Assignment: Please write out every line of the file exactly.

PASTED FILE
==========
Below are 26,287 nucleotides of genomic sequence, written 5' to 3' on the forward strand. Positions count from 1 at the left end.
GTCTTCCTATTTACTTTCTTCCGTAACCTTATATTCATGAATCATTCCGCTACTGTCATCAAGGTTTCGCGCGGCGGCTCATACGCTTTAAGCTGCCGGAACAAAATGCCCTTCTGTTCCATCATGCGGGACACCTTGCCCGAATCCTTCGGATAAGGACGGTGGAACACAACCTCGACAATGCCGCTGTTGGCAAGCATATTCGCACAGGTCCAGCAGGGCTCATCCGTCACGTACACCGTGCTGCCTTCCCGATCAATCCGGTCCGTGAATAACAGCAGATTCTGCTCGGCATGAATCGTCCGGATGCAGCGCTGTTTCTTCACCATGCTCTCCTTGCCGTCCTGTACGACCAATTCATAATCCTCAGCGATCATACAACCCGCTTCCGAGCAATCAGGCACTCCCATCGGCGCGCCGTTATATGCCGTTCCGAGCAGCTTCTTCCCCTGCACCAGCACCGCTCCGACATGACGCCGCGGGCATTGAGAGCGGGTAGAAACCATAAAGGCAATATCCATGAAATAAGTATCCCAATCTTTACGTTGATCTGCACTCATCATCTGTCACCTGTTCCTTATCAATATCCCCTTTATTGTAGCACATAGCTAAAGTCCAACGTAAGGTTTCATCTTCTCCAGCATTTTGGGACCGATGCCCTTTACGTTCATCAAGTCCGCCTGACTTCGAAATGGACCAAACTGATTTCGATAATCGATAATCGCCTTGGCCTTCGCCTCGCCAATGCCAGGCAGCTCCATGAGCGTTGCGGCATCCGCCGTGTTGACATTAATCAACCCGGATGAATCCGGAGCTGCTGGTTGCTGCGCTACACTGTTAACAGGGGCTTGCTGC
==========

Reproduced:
Below are 26,287 nucleotides of genomic sequence, written 5' to 3' on the forward strand. Positions count from 1 at the left end.
GTCTTCCTATTTACTTTCTTCCGTAACCTTATATTCATGAATCATTCCGCTACTGTCATCAAGGTTTCGCGCGGCGGCTCATACGCTTTAAGCTGCCGGAACAAAATGCCCTTCTGTTCCATCATGCGGGACACCTTGCCCGAATCCTTCGGATAAGGACGGTGGAACACAACCTCGACAATGCCGCTGTTGGCAAGCATATTCGCACAGGTCCAGCAGGGCTCATCCGTCACGTACACCGTGCTGCCTTCCCGATCAATCCGGTCCGTGAATAACAGCAGATTCTGCTCGGCATGAATCGTCCGGATGCAGCGCTGTTTCTTCACCATGCTCTCCTTGCCGTCCTGTACGACCAATTCATAATCCTCAGCGATCATACAACCCGCTTCCGAGCAATCAGGCACTCCCATCGGCGCGCCGTTATATGCCGTTCCGAGCAGCTTCTTCCCCTGCACCAGCACCGCTCCGACATGACGCCGCGGGCATTGAGAGCGGGTAGAAACCATAAAGGCAATATCCATGAAATAAGTATCCCAATCTTTACGTTGATCTGCACTCATCATCTGTCACCTGTTCCTTATCAATATCCCCTTTATTGTAGCACATAGCTAAAGTCCAACGTAAGGTTTCATCTTCTCCAGCATTTTGGGACCGATGCCCTTTACGTTCATCAAGTCCGCCTGACTTCGAAATGGACCAAACTGATTTCGATAATCGATAATCGCCTTGGCCTTCGCCTCGCCAATGCCAGGCAGCTCCATGAGCGTTGCGGCATCCGCCGTGTTGACATTAATCAACCCGGATGAATCCGGAGCTGCTGGTTGCTGCGCTACACTGTTAACAGGGGCTTGCTGC